We're so proud of prolific PW alum Solomon Jones, we could just burst—but not before reading his 10th book and eighth novel, the Philadelphia-based crime noir The Dead Man's Wife, which was released Tuesday.
In anticipation of his forthcoming article in next week's issue of Philadelphia Weekly, we'll be previewing Jones' latest via excerpts, beginning with this, the prologue of The Dead Man's Wife, to be followed by its first chapter, unveiled in sections through Wednesday, Oct. 24. A bonus: Here's the trailer for it too.
The memory ebbed and flowed like a river. Sometimes it was crystal clear, other times it was murky, but no matter how Tim Green’s recollection of that night ended up, it always started the same—at Kensington and Allegheny.
After hours on side streets near the Philadelphia corner known as K and A, prostitutes, addicts and dealers fought tooth and nail for survival. Tricks were turned, deals were made, and sunrise brought dead bodies. After that, the night returned and the game would start again.
Tim knew the game well. He’d played it more often than most, yet somehow, he was still alive. Like the other suburban twenty-somethings who’d come to Philly in search of heroin, Tim had discovered his own private hell, and he’d found it inside himself.
With drooping blue eyes, and brown, dusty hair, he looked like an unkempt boy, but Tim was a hardcore drug addict who would die for a vein full of dope. Once when he robbed a hooker for ten dollars, an angry pimp broke Tim’s jaw. Another time, a dealer shot him in the leg for stealing five bags from his stash. A year before, he’d contracted a virus through the point of the wrong shared needle, but despite everything he’d been through for heroin, Tim had managed to survive.
By the time he reached that chaotic evening in June 2008, however, survival wasn’t enough anymore. After two years of watching women turn tricks under the El tracks, and men turn to zombies under the influence, Tim didn’t care if he lived or died. He just wanted to fill his needle.
The night began with Tim doing the same thing he did every evening—sitting on the steps of a boarded up house and watching the avenue move. This night was different, though. He saw more than the usual preening prostitutes and dead-eyed addicts. He saw opportunity.
As he scratched his face absently and pretended to nod, his eyes were fixed on a man across the street. That man didn’t belong at K and A. Tim knew that, so he waited for him to walk inside a bar. Then Tim got up and crossed the avenue, hoping he would somehow get ten dollars for another bag of dope.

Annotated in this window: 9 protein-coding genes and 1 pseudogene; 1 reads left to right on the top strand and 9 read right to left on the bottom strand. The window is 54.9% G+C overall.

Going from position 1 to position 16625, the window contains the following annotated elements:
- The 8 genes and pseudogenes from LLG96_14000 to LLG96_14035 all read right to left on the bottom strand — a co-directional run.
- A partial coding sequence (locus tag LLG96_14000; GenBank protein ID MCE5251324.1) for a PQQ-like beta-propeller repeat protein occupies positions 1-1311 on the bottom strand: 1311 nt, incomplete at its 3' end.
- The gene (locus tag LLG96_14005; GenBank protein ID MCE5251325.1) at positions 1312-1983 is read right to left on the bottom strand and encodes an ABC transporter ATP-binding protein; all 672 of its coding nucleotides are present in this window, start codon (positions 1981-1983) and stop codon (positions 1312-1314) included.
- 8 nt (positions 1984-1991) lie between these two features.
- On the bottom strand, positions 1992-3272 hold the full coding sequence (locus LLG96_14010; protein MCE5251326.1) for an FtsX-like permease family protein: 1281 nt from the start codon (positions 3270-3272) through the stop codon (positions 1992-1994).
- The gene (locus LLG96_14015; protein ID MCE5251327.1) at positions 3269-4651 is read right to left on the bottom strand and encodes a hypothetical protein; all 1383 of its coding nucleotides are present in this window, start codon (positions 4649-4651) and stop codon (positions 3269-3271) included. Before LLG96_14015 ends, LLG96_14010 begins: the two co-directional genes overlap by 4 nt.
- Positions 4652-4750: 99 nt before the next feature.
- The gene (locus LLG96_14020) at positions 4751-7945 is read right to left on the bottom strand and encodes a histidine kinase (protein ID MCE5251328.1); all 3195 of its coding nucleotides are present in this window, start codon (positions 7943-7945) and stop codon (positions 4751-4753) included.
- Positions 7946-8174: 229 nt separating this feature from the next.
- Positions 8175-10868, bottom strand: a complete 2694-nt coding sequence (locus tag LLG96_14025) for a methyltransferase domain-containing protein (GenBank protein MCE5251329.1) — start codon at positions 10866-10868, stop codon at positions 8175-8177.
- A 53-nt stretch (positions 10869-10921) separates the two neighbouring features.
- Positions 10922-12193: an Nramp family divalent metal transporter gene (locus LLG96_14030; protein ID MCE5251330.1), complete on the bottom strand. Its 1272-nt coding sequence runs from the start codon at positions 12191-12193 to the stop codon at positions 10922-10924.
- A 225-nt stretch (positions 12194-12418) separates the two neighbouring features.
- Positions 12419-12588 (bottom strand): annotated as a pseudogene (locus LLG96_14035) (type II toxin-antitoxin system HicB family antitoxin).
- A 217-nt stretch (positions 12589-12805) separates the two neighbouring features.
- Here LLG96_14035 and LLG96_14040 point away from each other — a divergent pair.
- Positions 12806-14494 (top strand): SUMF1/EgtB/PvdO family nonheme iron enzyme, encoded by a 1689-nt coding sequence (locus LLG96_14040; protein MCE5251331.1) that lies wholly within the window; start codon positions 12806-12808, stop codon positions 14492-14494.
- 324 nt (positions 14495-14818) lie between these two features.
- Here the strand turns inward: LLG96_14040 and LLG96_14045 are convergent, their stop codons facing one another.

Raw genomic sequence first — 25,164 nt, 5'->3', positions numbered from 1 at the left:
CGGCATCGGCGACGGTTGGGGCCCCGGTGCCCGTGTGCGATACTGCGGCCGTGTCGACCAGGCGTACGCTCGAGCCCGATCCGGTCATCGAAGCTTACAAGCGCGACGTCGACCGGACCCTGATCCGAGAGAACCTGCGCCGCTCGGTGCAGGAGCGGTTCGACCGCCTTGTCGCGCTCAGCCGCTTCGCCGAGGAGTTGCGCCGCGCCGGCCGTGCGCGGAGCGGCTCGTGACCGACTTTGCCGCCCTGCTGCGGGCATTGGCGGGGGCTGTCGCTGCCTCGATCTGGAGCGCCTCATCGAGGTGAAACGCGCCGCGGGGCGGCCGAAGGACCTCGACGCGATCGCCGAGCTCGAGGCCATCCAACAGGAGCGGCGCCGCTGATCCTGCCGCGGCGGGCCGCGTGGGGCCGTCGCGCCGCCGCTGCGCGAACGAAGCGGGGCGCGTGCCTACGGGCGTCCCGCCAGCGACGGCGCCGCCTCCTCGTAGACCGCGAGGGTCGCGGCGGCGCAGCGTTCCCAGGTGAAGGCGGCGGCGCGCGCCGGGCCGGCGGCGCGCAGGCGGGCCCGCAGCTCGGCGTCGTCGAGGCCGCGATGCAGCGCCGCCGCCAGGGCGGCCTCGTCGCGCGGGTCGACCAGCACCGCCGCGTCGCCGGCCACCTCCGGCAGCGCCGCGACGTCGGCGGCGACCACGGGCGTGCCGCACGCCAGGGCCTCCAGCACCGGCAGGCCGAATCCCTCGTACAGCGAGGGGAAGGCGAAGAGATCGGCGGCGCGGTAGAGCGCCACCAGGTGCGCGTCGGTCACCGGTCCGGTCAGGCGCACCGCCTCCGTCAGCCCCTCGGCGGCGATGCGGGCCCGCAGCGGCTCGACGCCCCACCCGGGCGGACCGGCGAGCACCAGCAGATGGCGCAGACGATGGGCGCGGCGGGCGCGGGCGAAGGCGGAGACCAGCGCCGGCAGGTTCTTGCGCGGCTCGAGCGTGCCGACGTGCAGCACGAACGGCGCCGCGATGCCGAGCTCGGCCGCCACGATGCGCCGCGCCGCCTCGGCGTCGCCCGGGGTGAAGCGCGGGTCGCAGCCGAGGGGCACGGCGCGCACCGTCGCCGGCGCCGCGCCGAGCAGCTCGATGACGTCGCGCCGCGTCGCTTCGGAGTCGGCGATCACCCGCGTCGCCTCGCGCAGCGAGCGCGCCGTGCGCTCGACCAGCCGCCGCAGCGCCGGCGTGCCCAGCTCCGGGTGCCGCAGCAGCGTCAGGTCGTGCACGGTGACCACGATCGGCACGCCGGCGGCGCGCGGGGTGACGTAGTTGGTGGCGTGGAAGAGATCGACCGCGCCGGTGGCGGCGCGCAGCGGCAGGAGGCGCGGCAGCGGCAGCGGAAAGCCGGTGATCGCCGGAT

The bar was dark when Tim walked in, so he waited for his eyes to adjust. When they did, he saw scantily clad women, and a bartender with one hand beneath the counter. He saw patrons who rarely left their bar stools. Then he looked at the man he’d followed inside, and Tim knew he’d made a mistake.
The man was six feet two and husky, with a plain black suit, a square jaw and a hard stare. His hair was close cropped and squared off above the collar. In a room full of criminals he was watchful, but not afraid, all of which could mean only one thing. The guy was a cop. Tim could see that now, and while he didn’t know Officer Jon Harris’s name at that moment, the name would come to dominate what was left of Tim’s life.
“Drinks on me!” Officer Harris shouted while tossing a stack of bills onto the bar.
Two women plopped down on Harris’s lap. He pawed them and lit a cigar, and as liquor flowed and people laughed, nearly every eye watched Jon Harris. Then Tim noticed a bar maid whose attention was elsewhere, and he knew something wasn’t quite right.
When Tim turned around to see what she was watching, a thin man walked quickly past him. With one hand, he was pulling a mask over his face. With the other, he was pulling a gun.
With eyes stretched wide, the bartender tried to grab his shotgun from beneath the bar, but the gunman shot him in the head. As blood spattered and chaos erupted, the bar maid screamed. Customers hit the floor. Officer Harris tried to turn while pulling his gun. Then a bullet tore into his midsection.
In the first excerpt of Chapter One of Jones' eighth novel, a former figure in Detective Mike Coletti's past makes some interesting moves—in and out of the courtroom.
Newshounds-turned-novelists Solomon Jones and Karen Quinones Miller encompass the light and darkness of life in the city. Days before their joint book-signing and reading at the Free Library on Nov. 1, Miller and Jones sat down to talk to each other about their lives, their books and the amazing journeys that shaped two of Philadelphia’s most distinctive storytelling voices.
Gabriel García Márquez, 1927-2014